The middle ground between a basic farmer’s field and a conventional, commercial campsite has only recently started to be filled. Boutique camping has made an appearance, often involving all manner of pods, yurts, igloos, huts and cabins, complete with organic linen, proper double beds, fluffy towels and the like. This glamping goes hand-in-in-hand with festival-going, New Age hedonism and a desire to do something a little different on holiday this year. Not mention a desire to be at one with Nature and some very decent bed linen.

Campsites to consider…

Camping les Portes du Beaujolais - Rhône Alpes
A site with a lot to offer including wine tasting, eco lodges, mini railway and lake swimming.
alanrogers.com/FR69030

Zmar - Portugal
A highly ambitious site with elaborate eco credentials, impressive infrastructure including spa and large pool, and attractive accommodation.
alanrogers.com/PO8175

In Our View
While anathema to the touring purist, glamping is currently very much in vogue and who are we to disapprove? There is a limit to how far mainstream camping can evolve into a truly ‘boutique’ experience but it is certainly catching on around Europe as you read this and we expect this to grow over the next few years.


The Unique Seekers

Some campsites will put on their marketing hats and discover or create their own unique selling point. It may be a unique location, or have an unusual feature. It may be natural or it may be a ‘usp’ which has been actively developed. Having something unique or different to say about themselves helps campsites to stand out from others and those that do it successfully recognise it is a celebration of the quirky, the unusual or the different - as well as being a feature that their visitors actively seek out.

Campsites to consider…

Komfort-Campingpark - Austria
High quality site featuring toilets with TV while a pirate ship stands guard, its guns rolling out and firing every hour.
alanrogers.com/AU0480

Cambrils Park Resort - Spain
Close to the wonderful Cambrils beaches, this is a fantastic holiday destination for the whole family. The kids will love the Caribbean jungle pool, with elephants and dragons.
alanrogers.com/ES84810

In Our View
In times of increasing blandness, there is plenty of room for the non-standard and the individual. Camping and caravanning lends itself well to this, with plenty of scope for developing the minority appeal, the unusual and the niche. So expect a polarisation among campsites: there will be more diversity at one level, even if, at another level, there will be increasing uniformity.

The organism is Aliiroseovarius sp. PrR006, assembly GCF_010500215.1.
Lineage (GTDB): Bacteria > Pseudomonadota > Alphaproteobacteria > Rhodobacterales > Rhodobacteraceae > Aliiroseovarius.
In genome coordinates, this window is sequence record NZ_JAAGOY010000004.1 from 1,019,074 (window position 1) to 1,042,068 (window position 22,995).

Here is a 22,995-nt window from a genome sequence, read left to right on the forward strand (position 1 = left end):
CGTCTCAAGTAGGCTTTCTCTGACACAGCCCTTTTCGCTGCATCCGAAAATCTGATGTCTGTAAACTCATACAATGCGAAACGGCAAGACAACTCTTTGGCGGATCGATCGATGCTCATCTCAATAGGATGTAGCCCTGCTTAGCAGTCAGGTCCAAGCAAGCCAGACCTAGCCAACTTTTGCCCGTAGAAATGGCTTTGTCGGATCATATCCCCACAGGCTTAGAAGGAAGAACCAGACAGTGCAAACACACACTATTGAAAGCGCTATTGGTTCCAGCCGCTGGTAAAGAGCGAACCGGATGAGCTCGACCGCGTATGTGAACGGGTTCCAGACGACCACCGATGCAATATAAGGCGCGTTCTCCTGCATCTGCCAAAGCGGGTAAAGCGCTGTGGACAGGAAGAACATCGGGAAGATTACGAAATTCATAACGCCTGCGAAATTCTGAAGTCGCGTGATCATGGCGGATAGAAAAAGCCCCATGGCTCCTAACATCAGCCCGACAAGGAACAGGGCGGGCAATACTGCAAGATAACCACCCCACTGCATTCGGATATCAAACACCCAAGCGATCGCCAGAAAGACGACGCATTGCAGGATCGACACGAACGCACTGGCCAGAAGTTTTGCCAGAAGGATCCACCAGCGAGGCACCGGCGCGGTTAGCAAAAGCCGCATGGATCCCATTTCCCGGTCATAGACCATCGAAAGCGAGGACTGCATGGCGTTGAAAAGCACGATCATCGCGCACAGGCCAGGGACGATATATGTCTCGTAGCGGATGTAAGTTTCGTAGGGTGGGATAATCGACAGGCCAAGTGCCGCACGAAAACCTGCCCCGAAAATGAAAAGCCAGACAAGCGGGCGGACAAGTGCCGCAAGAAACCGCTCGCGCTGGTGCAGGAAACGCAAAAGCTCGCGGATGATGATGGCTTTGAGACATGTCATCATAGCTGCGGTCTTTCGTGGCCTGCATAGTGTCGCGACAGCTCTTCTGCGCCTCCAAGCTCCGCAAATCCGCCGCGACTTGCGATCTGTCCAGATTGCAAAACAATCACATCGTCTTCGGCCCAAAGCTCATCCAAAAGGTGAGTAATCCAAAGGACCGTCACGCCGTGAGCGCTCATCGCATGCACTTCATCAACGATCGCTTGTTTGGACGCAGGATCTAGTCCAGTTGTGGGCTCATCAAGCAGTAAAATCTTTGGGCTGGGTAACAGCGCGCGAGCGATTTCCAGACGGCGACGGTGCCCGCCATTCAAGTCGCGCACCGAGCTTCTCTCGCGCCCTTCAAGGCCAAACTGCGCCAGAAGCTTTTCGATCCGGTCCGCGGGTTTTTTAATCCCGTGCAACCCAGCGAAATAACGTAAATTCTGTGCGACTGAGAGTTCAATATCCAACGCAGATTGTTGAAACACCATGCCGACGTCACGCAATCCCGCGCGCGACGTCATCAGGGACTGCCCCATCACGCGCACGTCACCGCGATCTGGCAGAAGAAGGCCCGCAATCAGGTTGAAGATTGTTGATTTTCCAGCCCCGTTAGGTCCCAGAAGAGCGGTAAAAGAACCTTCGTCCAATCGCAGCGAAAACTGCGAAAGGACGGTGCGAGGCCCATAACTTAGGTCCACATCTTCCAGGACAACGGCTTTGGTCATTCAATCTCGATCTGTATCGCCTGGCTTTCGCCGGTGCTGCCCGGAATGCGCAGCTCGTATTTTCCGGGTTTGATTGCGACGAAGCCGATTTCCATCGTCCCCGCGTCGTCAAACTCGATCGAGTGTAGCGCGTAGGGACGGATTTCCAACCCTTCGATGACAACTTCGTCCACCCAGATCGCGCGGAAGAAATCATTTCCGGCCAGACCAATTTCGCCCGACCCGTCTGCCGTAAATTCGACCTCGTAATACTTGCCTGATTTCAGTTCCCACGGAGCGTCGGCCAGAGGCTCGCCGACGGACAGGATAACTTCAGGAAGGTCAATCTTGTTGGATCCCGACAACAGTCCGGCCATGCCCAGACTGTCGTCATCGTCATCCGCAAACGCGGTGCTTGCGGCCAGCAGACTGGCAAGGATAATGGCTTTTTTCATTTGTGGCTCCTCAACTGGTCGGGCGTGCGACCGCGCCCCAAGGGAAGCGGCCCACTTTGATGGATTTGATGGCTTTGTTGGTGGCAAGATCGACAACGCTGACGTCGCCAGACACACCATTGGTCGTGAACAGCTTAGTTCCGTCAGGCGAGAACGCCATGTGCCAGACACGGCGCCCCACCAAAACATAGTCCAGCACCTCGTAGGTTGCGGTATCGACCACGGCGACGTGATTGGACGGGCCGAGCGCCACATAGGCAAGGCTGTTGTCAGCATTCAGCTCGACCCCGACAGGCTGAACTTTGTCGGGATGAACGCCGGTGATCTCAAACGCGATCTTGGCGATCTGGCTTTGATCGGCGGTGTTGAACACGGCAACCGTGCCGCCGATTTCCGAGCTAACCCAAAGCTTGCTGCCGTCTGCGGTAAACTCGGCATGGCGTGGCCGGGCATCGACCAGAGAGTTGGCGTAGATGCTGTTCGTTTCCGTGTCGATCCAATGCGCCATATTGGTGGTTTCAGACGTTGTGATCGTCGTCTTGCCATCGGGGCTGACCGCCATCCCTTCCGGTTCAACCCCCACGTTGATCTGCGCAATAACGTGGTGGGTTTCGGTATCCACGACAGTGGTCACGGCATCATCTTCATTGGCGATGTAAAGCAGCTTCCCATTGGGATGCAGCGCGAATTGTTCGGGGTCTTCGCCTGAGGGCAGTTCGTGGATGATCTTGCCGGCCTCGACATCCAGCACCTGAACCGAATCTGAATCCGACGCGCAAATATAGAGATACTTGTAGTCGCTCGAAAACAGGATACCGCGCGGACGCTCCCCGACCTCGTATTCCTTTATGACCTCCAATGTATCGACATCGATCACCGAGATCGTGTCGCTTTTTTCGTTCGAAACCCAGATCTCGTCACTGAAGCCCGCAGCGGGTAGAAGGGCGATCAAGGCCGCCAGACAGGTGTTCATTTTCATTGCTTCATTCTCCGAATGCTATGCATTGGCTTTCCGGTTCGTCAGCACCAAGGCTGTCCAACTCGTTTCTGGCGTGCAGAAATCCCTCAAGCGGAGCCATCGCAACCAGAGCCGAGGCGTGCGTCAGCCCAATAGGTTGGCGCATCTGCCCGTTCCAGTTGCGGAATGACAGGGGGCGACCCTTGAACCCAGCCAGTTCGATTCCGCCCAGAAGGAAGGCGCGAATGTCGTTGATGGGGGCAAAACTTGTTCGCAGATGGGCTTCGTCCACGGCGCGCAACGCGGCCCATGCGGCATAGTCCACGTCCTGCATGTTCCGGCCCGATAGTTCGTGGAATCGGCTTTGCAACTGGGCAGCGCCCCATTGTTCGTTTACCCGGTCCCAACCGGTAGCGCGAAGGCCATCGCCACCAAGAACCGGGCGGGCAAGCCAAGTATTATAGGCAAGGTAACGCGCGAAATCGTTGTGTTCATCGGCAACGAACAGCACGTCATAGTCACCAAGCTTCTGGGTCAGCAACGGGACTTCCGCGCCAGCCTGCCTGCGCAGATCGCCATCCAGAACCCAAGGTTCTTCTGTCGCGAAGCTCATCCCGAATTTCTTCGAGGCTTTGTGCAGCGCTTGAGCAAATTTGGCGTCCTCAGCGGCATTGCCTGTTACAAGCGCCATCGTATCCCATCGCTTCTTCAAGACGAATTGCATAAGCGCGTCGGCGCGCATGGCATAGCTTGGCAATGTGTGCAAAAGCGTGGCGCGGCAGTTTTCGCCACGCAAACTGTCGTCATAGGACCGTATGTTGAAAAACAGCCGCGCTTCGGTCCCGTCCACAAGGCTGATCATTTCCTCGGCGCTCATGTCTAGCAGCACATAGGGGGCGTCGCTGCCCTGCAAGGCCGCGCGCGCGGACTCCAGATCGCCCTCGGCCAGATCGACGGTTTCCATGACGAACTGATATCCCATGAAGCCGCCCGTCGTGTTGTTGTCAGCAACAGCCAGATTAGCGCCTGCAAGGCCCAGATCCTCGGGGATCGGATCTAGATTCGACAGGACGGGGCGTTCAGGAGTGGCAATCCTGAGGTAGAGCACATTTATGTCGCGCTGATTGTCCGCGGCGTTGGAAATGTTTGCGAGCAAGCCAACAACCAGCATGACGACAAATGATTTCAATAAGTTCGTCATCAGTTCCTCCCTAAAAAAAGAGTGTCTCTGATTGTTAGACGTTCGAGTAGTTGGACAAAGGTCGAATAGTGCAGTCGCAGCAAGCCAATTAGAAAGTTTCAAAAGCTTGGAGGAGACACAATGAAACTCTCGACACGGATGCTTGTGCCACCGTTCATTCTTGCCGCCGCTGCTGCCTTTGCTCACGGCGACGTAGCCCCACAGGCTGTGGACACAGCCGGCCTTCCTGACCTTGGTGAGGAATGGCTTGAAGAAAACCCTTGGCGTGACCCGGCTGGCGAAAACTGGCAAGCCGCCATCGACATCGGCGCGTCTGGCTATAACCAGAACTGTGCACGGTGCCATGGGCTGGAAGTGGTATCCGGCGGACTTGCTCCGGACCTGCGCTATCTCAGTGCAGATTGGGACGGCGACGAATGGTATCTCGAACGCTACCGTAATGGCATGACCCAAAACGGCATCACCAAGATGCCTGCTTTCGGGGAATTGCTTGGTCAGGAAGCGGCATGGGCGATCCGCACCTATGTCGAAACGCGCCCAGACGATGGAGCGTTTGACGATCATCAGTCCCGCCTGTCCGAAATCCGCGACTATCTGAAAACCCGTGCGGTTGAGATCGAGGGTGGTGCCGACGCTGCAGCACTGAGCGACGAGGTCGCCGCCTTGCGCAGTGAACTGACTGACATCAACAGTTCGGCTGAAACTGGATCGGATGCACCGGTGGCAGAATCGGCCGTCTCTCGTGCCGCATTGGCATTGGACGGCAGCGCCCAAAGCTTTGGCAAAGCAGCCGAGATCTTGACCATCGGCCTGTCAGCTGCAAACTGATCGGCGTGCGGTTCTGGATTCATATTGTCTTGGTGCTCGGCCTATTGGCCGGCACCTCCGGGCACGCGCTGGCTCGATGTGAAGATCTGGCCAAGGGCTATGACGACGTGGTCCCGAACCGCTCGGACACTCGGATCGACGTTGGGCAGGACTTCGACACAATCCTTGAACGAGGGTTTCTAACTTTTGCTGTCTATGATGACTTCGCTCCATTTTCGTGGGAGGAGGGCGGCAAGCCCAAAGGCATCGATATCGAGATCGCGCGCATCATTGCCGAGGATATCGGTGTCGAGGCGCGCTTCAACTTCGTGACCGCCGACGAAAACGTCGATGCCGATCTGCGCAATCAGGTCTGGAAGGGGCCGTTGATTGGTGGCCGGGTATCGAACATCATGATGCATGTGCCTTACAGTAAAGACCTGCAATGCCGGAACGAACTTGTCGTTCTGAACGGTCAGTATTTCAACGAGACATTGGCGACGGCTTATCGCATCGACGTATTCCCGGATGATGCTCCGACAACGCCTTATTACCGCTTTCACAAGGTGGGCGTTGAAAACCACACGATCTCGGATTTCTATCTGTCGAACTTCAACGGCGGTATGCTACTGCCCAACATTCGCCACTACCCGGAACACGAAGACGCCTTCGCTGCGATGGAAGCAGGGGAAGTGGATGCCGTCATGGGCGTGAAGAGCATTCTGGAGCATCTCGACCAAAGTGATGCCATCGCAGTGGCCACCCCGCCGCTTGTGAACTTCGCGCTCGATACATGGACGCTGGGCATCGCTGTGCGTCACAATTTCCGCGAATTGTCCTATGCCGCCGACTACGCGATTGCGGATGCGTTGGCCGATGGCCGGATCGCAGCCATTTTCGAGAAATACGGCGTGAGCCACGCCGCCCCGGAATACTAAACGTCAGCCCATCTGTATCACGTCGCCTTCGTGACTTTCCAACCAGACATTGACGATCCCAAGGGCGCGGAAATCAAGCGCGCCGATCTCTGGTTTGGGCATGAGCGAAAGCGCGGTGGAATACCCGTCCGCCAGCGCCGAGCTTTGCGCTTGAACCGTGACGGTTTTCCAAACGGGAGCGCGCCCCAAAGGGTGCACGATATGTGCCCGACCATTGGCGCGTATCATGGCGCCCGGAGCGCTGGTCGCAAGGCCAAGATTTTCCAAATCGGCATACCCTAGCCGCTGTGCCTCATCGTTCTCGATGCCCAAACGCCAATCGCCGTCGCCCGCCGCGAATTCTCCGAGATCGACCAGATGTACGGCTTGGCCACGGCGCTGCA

The Thrill Seekers

Each year there seem to be more variants on existing sports and outdoor activities, from bird watching to para gliding, from windsurfing to pot holing. ‘Cycling’ used to be a simple, generic catch all description but now it’s not just cycling, it’s also dirt biking, road cycling, downhill cycling, BMX and mountain biking. Similarly it’s not just windsurfing, it’s para surfing and kite surfing and everything in between. Put simply, outdoor sports are growing in popularity and all lend themselves to camping and caravanning.

Campsites to consider…

Camping Le Ty-Nadan - Arzano (Brittany)
Plenty of space here for outdoor activities, including Brittany’s longest zip wire, paintball, mountain biking, canoe excursions, riding and more.
alanrogers.com/FR29010

Holiday & Amusement Park Duinrell - Netherlands
As the name suggests, this site is a campsite, themepark and indoor pool complex all-in-one. The pool complex is the largest covered water park in Benelux.
alanrogers.com/NL5620

In Our View
These are people who view camping, initially at least, as a means to an end, rather than a lifestyle choice perhaps. And as outdoor sports are enjoying something of a boom we expect to see more people turning to camping and caravanning to facilitate this.


The Luxury Seekers

We're talking luxury camping, glamorous camping. But how glamorous exactly? Well this can vary: it might be a lavishly constructed yurt, with solid wood floor, fur throws, log burner, insulated walls and sprung beds. Or it could be a more straightforward tent with a twist - perhaps raised wooden floors, electric lighting, safari awning and hammocks.

'Glampsites' to consider…

Châteaux dans les Arbres - Dordogne
This is a unique site and a good example of luxury glamping. There are three wooden castles constructed among the tree tops. Each château has been assembled from locally sourced timber and is equipped with TV, WiFi, tea and coffee making facilities, minibar and a terrace with hot tub. 
alanrogers.com/FR24935

Huttopia Senonches - Val de Loire
This is a ten-hectare site hidden away in the huge Forêt Dominiale de Senonches. It combines a high standard of comfort with a real sense of backwoods camping. There are also 36 Canadian-style log cabins and tents available to rent and a large, chlorine-free, natural pool to relax in.
alanrogers.com/FR28140